The Falcons are 0-2 and in no position to look ahead or past anyone. We're not suggesting they do.
Sunday's game against the New York Giants is the only important thing in the Falcons universe. It has been a long time – like, nearly 10 months – since they've won a game. They could use a victory, like, stat.
"Your mindset has to be 'we've got to go get a win,'" head coach Arthur Smith said. "And you don't want us to sit here on Monday and keep talking about the team, 'Hey, you know this, we're close, this and that.' I mean, we need to break through."
A breakthrough could open a flood gate. The Falcons have an opportunity to compete and tally some wins over the next three games, when the schedule gets relatively soft.
The Falcons play at the New York Giants, home against Washington and then face the New York Jets over the next three weeks. Those teams have a combined 1-5 record to this point, creating opportunity for the Falcons to get right and get some wins.
A counter to this argument: Those teams could be looking at the winless Falcons as a way to get off the schneid.
The Falcons have a real chance to rebound after a disappointing start to the season and, while the one-day-at-a-timers won't love this topic, Tori McElhaney and Scott Bair (that's me. 'sup.) discuss this important three-game stretch in this week's Great Debate.
So, Tori, I'm gonna put you on the spot. That's the beauty of writing the intro. So...How would you define success during the next three games? How many do they have to win to walk into their bye week feeling good?
McElhaney: I think you have to win two of the three to feel OK with where you are come the bye week. Look, these are winnable games for the Falcons. I really do believe that. But I should note that I also thought this about the Falcons home opener against the Eagles. We all saw how that game turned out.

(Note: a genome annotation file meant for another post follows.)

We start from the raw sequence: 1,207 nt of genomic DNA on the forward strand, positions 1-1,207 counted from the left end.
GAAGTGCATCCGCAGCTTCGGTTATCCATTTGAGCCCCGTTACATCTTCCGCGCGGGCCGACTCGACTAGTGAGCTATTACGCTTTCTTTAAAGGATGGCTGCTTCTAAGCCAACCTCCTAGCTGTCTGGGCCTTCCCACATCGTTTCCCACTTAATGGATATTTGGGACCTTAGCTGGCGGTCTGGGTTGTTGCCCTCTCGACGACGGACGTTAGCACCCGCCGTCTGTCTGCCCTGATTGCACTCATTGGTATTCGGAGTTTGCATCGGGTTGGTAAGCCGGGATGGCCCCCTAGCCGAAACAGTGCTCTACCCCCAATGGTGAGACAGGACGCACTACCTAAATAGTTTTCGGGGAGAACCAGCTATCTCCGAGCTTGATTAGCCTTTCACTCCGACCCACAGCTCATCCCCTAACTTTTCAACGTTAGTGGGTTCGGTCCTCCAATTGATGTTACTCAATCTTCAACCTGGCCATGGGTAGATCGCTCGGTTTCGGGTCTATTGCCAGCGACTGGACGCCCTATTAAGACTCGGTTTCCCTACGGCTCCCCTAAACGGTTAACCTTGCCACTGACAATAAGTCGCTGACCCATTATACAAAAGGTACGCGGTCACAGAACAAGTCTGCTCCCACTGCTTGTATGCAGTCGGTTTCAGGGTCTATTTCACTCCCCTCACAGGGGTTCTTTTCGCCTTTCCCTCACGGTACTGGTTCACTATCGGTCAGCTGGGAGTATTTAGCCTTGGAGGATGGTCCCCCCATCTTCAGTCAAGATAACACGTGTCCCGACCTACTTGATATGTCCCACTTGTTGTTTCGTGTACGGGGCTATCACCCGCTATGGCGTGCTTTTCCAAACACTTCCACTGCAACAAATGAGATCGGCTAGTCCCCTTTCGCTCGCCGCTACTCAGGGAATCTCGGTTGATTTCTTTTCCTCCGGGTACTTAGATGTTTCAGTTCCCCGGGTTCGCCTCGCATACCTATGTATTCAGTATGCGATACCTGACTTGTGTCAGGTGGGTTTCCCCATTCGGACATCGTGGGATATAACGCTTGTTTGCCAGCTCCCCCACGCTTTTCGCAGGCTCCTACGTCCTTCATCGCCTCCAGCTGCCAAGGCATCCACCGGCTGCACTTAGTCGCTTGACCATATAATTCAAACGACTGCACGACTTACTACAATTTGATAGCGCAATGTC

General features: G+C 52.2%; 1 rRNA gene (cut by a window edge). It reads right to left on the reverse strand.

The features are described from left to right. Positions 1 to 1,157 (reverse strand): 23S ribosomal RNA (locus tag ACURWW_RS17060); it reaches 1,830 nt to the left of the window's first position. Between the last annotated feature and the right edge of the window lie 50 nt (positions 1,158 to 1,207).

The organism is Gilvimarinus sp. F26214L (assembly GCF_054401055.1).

But I look at that third quarter against the Buccaneers this past Sunday and I see a team that looks like the team you want the Falcons to be. The defense came up with some timely stops and the offense converted in the red zone. I thought Matt Ryan said it best on Wednesday: "If you can do it once, you can do it again."
Ryan spoke at length about this singular phrase and how important it is for the Falcons. We need to see a consistency with this team that we haven't seen up until this point. We saw them play well for a quarter against Philadelphia. We saw them play well for a quarter against Tampa Bay. Against the Giants this weekend (and Washington and the Jets moving forward) we need to see consistent play carry over from one quarter to the next, from one half to the next. It's not enough for the Falcons to be a one-trick pony (or in this case: a one-quarter football team). They need to be complete.
In what areas do you think this idea of completeness matters the most, Scott?
Bair: It's about the basics: Blocking, tackling, keeping flags off the field. The Falcons need to be solid in those fundamental areas. That will allow their talent, at the skill positions especially to shine. If you do those things well and build a lead, if you stop the run consistently, then the edge rushers get home and create havoc. That's when you can take control and keep it.